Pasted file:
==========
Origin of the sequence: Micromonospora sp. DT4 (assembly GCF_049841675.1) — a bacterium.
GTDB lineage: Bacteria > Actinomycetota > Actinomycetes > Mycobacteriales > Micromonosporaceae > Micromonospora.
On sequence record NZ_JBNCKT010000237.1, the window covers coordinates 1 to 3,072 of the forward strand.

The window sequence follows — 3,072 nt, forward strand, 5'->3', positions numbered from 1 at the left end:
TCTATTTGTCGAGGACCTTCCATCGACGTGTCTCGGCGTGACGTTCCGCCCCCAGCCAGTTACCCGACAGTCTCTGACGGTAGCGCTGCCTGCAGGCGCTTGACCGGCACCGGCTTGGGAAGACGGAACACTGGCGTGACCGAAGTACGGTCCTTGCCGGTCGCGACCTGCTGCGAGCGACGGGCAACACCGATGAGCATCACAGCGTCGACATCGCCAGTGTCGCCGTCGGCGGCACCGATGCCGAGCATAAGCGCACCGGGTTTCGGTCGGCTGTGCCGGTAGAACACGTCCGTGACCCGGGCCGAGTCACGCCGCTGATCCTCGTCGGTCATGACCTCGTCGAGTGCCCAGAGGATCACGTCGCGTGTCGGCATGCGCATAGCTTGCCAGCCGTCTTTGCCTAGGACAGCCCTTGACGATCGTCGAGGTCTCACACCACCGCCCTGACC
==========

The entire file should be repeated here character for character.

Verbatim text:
Origin of the sequence: Micromonospora sp. DT4 (assembly GCF_049841675.1) — a bacterium.
GTDB lineage: Bacteria > Actinomycetota > Actinomycetes > Mycobacteriales > Micromonosporaceae > Micromonospora.
On sequence record NZ_JBNCKT010000237.1, the window covers coordinates 1 to 3,072 of the forward strand.

The window sequence follows — 3,072 nt, forward strand, 5'->3', positions numbered from 1 at the left end:
TCTATTTGTCGAGGACCTTCCATCGACGTGTCTCGGCGTGACGTTCCGCCCCCAGCCAGTTACCCGACAGTCTCTGACGGTAGCGCTGCCTGCAGGCGCTTGACCGGCACCGGCTTGGGAAGACGGAACACTGGCGTGACCGAAGTACGGTCCTTGCCGGTCGCGACCTGCTGCGAGCGACGGGCAACACCGATGAGCATCACAGCGTCGACATCGCCAGTGTCGCCGTCGGCGGCACCGATGCCGAGCATAAGCGCACCGGGTTTCGGTCGGCTGTGCCGGTAGAACACGTCCGTGACCCGGGCCGAGTCACGCCGCTGATCCTCGTCGGTCATGACCTCGTCGAGTGCCCAGAGGATCACGTCGCGTGTCGGCATGCGCATAGCTTGCCAGCCGTCTTTGCCTAGGACAGCCCTTGACGATCGTCGAGGTCTCACACCACCGCCCTGACC